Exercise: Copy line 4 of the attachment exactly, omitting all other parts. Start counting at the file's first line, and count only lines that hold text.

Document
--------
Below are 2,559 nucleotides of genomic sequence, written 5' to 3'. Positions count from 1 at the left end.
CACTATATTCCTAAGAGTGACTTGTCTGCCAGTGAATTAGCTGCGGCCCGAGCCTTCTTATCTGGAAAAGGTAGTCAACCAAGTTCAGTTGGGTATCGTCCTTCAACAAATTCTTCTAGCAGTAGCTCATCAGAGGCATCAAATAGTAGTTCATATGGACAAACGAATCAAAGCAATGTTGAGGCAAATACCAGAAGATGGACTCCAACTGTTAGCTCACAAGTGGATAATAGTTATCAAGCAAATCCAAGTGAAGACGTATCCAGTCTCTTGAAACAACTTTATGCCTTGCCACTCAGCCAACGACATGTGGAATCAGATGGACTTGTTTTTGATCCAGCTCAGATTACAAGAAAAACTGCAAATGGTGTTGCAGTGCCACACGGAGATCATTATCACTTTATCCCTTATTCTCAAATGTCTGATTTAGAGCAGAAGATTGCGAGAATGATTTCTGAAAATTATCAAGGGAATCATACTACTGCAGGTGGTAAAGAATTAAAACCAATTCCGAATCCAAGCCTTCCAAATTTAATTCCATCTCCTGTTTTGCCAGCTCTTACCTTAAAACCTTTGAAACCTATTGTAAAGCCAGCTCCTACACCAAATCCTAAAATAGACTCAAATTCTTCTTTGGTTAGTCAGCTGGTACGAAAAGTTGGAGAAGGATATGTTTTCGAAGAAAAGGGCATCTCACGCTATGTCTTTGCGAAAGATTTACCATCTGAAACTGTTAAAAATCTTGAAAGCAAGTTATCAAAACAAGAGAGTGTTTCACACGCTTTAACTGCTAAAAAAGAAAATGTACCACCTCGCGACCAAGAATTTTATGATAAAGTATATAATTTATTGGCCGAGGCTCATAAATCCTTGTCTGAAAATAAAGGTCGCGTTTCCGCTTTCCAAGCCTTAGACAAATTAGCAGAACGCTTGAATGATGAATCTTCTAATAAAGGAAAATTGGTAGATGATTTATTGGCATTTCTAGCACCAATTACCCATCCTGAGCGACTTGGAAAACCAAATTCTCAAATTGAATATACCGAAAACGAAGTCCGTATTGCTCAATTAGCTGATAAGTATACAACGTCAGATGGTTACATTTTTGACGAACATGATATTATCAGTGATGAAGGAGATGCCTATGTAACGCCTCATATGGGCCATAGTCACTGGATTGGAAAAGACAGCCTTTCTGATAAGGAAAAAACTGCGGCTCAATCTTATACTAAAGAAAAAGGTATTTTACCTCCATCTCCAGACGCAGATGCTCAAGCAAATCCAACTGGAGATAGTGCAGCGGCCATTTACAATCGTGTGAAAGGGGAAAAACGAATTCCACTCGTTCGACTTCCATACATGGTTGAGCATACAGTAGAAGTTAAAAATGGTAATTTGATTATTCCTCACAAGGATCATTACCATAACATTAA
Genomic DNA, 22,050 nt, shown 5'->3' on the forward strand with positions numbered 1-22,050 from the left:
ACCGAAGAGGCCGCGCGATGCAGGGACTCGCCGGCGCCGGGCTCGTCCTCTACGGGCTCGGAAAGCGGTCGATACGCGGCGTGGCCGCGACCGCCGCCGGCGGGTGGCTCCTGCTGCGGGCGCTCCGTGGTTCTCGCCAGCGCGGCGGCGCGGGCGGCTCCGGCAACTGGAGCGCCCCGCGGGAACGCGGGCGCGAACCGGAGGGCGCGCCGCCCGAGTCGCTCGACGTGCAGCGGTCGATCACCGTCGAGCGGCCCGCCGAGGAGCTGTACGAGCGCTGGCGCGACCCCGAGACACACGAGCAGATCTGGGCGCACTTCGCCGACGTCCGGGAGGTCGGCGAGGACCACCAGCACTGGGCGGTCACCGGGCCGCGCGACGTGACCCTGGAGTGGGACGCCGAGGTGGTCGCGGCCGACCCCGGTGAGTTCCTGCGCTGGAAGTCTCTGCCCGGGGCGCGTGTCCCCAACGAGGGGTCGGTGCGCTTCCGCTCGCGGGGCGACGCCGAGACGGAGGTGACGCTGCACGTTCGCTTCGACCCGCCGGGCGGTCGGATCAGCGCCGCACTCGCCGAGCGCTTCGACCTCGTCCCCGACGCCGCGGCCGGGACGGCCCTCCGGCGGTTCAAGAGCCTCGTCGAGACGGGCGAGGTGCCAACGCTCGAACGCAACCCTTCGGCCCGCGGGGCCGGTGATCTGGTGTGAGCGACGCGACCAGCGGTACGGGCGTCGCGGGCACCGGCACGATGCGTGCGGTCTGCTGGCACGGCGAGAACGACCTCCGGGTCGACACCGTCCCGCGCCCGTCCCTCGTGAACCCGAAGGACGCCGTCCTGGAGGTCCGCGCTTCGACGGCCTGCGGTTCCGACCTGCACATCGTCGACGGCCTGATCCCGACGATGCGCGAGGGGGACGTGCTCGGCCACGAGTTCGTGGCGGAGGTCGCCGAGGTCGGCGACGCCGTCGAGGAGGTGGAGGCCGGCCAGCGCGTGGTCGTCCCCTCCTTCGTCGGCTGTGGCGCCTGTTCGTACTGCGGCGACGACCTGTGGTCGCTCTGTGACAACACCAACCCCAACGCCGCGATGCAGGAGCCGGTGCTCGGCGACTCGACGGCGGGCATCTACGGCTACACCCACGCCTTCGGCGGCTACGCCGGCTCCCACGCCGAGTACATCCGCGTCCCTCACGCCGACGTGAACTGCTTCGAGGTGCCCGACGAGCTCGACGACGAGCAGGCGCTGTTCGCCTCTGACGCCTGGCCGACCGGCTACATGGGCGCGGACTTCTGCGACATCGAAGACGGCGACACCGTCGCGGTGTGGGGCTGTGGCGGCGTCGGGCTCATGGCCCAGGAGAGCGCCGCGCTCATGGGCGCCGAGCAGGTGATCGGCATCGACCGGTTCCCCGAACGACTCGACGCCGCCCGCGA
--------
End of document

ACCGAAGAGGCCGCGCGATGCAGGGACTCGCCGGCGCCGGGCTCGTCCTCTACGGGCTCGGAAAGCGGTCGATACGCGGCGTGGCCGCGACCGCCGCCGGCGGGTGGCTCCTGCTGCGGGCGCTCCGTGGTTCTCGCCAGCGCGGCGGCGCGGGCGGCTCCGGCAACTGGAGCGCCCCGCGGGAACGCGGGCGCGAACCGGAGGGCGCGCCGCCCGAGTCGCTCGACGTGCAGCGGTCGATCACCGTCGAGCGGCCCGCCGAGGAGCTGTACGAGCGCTGGCGCGACCCCGAGACACACGAGCAGATCTGGGCGCACTTCGCCGACGTCCGGGAGGTCGGCGAGGACCACCAGCACTGGGCGGTCACCGGGCCGCGCGACGTGACCCTGGAGTGGGACGCCGAGGTGGTCGCGGCCGACCCCGGTGAGTTCCTGCGCTGGAAGTCTCTGCCCGGGGCGCGTGTCCCCAACGAGGGGTCGGTGCGCTTCCGCTCGCGGGGCGACGCCGAGACGGAGGTGACGCTGCACGTTCGCTTCGACCCGCCGGGCGGTCGGATCAGCGCCGCACTCGCCGAGCGCTTCGACCTCGTCCCCGACGCCGCGGCCGGGACGGCCCTCCGGCGGTTCAAGAGCCTCGTCGAGACGGGCGAGGTGCCAACGCTCGAACGCAACCCTTCGGCCCGCGGGGCCGGTGATCTGGTGTGAGCGACGCGACCAGCGGTACGGGCGTCGCGGGCACCGGCACGATGCGTGCGGTCTGCTGGCACGGCGAGAACGACCTCCGGGTCGACACCGTCCCGCGCCCGTCCCTCGTGAACCCGAAGGACGCCGTCCTGGAGGTCCGCGCTTCGACGGCCTGCGGTTCCGACCTGCACATCGTCGACGGCCTGATCCCGACGATGCGCGAGGGGGACGTGCTCGGCCACGAGTTCGTGGCGGAGGTCGCCGAGGTCGGCGACGCCGTCGAGGAGGTGGAGGCCGGCCAGCGCGTGGTCGTCCCCTCCTTCGTCGGCTGTGGCGCCTGTTCGTACTGCGGCGACGACCTGTGGTCGCTCTGTGACAACACCAACCCCAACGCCGCGATGCAGGAGCCGGTGCTCGGCGACTCGACGGCGGGCATCTACGGCTACACCCACGCCTTCGGCGGCTACGCCGGCTCCCACGCCGAGTACATCCGCGTCCCTCACGCCGACGTGAACTGCTTCGAGGTGCCCGACGAGCTCGACGACGAGCAGGCGCTGTTCGCCTCTGACGCCTGGCCGACCGGCTACATGGGCGCGGACTTCTGCGACATCGAAGACGGCGACACCGTCGCGGTGTGGGGCTGTGGCGGCGTCGGGCTCATGGCCCAGGAGAGCGCCGCGCTCATGGGCGCCGAGCAGGTGATCGGCATCGACCGGTTCCCCGAACGACTCGACGCCGCCCGCGA